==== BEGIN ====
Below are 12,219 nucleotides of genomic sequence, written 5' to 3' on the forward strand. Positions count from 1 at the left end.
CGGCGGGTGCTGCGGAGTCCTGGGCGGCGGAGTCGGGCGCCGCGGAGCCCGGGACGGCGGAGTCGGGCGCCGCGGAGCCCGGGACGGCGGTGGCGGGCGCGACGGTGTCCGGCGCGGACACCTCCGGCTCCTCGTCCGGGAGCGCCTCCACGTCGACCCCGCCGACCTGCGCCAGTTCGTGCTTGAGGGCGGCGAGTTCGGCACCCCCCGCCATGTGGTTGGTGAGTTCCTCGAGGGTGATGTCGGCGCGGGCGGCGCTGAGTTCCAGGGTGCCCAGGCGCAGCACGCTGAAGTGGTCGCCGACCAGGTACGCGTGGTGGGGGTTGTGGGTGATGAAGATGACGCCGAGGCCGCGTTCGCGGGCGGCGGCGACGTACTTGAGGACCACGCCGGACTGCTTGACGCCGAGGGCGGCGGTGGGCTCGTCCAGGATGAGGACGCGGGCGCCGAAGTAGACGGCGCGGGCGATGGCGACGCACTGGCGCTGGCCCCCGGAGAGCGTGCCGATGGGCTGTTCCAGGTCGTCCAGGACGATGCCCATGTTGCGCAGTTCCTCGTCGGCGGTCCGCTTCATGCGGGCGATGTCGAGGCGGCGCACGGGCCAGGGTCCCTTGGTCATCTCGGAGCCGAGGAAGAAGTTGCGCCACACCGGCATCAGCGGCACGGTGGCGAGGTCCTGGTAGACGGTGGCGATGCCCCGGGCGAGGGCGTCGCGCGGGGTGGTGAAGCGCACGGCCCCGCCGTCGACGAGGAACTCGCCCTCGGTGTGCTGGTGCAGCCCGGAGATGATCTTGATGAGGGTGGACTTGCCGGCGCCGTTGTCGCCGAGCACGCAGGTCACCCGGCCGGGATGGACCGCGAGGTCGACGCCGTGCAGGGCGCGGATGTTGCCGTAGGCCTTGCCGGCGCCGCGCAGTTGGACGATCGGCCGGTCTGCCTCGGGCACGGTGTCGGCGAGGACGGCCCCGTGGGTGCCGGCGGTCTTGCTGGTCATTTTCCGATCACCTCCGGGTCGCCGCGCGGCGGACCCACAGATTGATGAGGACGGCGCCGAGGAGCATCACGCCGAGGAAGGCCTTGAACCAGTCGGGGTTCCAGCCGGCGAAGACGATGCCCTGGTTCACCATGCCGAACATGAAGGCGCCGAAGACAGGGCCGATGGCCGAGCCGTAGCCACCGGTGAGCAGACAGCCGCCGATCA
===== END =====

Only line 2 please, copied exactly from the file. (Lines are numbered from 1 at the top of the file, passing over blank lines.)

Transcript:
CGGCGGGTGCTGCGGAGTCCTGGGCGGCGGAGTCGGGCGCCGCGGAGCCCGGGACGGCGGAGTCGGGCGCCGCGGAGCCCGGGACGGCGGTGGCGGGCGCGACGGTGTCCGGCGCGGACACCTCCGGCTCCTCGTCCGGGAGCGCCTCCACGTCGACCCCGCCGACCTGCGCCAGTTCGTGCTTGAGGGCGGCGAGTTCGGCACCCCCCGCCATGTGGTTGGTGAGTTCCTCGAGGGTGATGTCGGCGCGGGCGGCGCTGAGTTCCAGGGTGCCCAGGCGCAGCACGCTGAAGTGGTCGCCGACCAGGTACGCGTGGTGGGGGTTGTGGGTGATGAAGATGACGCCGAGGCCGCGTTCGCGGGCGGCGGCGACGTACTTGAGGACCACGCCGGACTGCTTGACGCCGAGGGCGGCGGTGGGCTCGTCCAGGATGAGGACGCGGGCGCCGAAGTAGACGGCGCGGGCGATGGCGACGCACTGGCGCTGGCCCCCGGAGAGCGTGCCGATGGGCTGTTCCAGGTCGTCCAGGACGATGCCCATGTTGCGCAGTTCCTCGTCGGCGGTCCGCTTCATGCGGGCGATGTCGAGGCGGCGCACGGGCCAGGGTCCCTTGGTCATCTCGGAGCCGAGGAAGAAGTTGCGCCACACCGGCATCAGCGGCACGGTGGCGAGGTCCTGGTAGACGGTGGCGATGCCCCGGGCGAGGGCGTCGCGCGGGGTGGTGAAGCGCACGGCCCCGCCGTCGACGAGGAACTCGCCCTCGGTGTGCTGGTGCAGCCCGGAGATGATCTTGATGAGGGTGGACTTGCCGGCGCCGTTGTCGCCGAGCACGCAGGTCACCCGGCCGGGATGGACCGCGAGGTCGACGCCGTGCAGGGCGCGGATGTTGCCGTAGGCCTTGCCGGCGCCGCGCAGTTGGACGATCGGCCGGTCTGCCTCGGGCACGGTGTCGGCGAGGACGGCCCCGTGGGTGCCGGCGGTCTTGCTGGTCATTTTCCGATCACCTCCGGGTCGCCGCGCGGCGGACCCACAGATTGATGAGGACGGCGCCGAGGAGCATCACGCCGAGGAAGGCCTTGAACCAGTCGGGGTTCCAGCCGGCGAAGACGATGCCCTGGTTCACCATGCCGAACATGAAGGCGCCGAAGACAGGGCCGATGGCCGAGCCGTAGCCACCGGTGAGCAGACAGCCGCCGATCA